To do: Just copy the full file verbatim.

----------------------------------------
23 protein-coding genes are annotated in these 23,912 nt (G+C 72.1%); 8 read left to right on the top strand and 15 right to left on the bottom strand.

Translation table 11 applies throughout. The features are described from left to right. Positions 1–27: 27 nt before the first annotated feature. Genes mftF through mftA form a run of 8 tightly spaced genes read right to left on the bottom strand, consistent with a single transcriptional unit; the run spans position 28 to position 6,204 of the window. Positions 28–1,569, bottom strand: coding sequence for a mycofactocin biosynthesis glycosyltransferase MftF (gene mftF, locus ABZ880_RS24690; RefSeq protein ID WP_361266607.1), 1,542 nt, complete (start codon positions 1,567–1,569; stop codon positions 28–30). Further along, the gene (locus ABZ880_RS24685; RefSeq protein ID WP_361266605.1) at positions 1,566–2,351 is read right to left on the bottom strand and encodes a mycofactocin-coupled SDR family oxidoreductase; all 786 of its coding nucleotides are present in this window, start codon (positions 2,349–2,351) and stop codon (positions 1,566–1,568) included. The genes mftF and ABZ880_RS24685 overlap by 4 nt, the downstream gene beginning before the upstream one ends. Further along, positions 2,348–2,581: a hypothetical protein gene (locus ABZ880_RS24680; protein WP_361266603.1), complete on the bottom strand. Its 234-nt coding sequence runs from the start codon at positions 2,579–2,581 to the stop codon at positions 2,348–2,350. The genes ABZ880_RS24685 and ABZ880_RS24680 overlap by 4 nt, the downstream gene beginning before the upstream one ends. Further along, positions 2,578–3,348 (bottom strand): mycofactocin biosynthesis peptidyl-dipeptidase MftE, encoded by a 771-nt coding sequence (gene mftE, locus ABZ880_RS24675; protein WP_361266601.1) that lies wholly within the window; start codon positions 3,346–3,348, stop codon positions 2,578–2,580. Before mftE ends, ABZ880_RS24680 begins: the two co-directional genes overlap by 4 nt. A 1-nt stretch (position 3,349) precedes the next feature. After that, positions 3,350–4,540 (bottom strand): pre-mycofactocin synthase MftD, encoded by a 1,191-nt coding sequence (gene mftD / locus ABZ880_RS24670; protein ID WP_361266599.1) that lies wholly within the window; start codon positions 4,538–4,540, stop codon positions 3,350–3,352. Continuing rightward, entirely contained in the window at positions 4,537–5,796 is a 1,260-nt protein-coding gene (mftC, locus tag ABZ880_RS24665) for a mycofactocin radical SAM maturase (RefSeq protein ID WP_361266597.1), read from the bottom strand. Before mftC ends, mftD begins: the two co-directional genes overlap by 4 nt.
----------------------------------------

23 protein-coding genes are annotated in these 23,912 nt (G+C 72.1%); 8 read left to right on the top strand and 15 right to left on the bottom strand.

Translation table 11 applies throughout. The features are described from left to right. Positions 1–27: 27 nt before the first annotated feature. Genes mftF through mftA form a run of 8 tightly spaced genes read right to left on the bottom strand, consistent with a single transcriptional unit; the run spans position 28 to position 6,204 of the window. Positions 28–1,569, bottom strand: coding sequence for a mycofactocin biosynthesis glycosyltransferase MftF (gene mftF, locus ABZ880_RS24690; RefSeq protein ID WP_361266607.1), 1,542 nt, complete (start codon positions 1,567–1,569; stop codon positions 28–30). Further along, the gene (locus ABZ880_RS24685; RefSeq protein ID WP_361266605.1) at positions 1,566–2,351 is read right to left on the bottom strand and encodes a mycofactocin-coupled SDR family oxidoreductase; all 786 of its coding nucleotides are present in this window, start codon (positions 2,349–2,351) and stop codon (positions 1,566–1,568) included. The genes mftF and ABZ880_RS24685 overlap by 4 nt, the downstream gene beginning before the upstream one ends. Further along, positions 2,348–2,581: a hypothetical protein gene (locus ABZ880_RS24680; protein WP_361266603.1), complete on the bottom strand. Its 234-nt coding sequence runs from the start codon at positions 2,579–2,581 to the stop codon at positions 2,348–2,350. The genes ABZ880_RS24685 and ABZ880_RS24680 overlap by 4 nt, the downstream gene beginning before the upstream one ends. Further along, positions 2,578–3,348 (bottom strand): mycofactocin biosynthesis peptidyl-dipeptidase MftE, encoded by a 771-nt coding sequence (gene mftE, locus ABZ880_RS24675; protein WP_361266601.1) that lies wholly within the window; start codon positions 3,346–3,348, stop codon positions 2,578–2,580. Before mftE ends, ABZ880_RS24680 begins: the two co-directional genes overlap by 4 nt. A 1-nt stretch (position 3,349) precedes the next feature. After that, positions 3,350–4,540 (bottom strand): pre-mycofactocin synthase MftD, encoded by a 1,191-nt coding sequence (gene mftD / locus ABZ880_RS24670; protein ID WP_361266599.1) that lies wholly within the window; start codon positions 4,538–4,540, stop codon positions 3,350–3,352. Continuing rightward, entirely contained in the window at positions 4,537–5,796 is a 1,260-nt protein-coding gene (mftC, locus tag ABZ880_RS24665) for a mycofactocin radical SAM maturase (RefSeq protein ID WP_361266597.1), read from the bottom strand. Before mftC ends, mftD begins: the two co-directional genes overlap by 4 nt.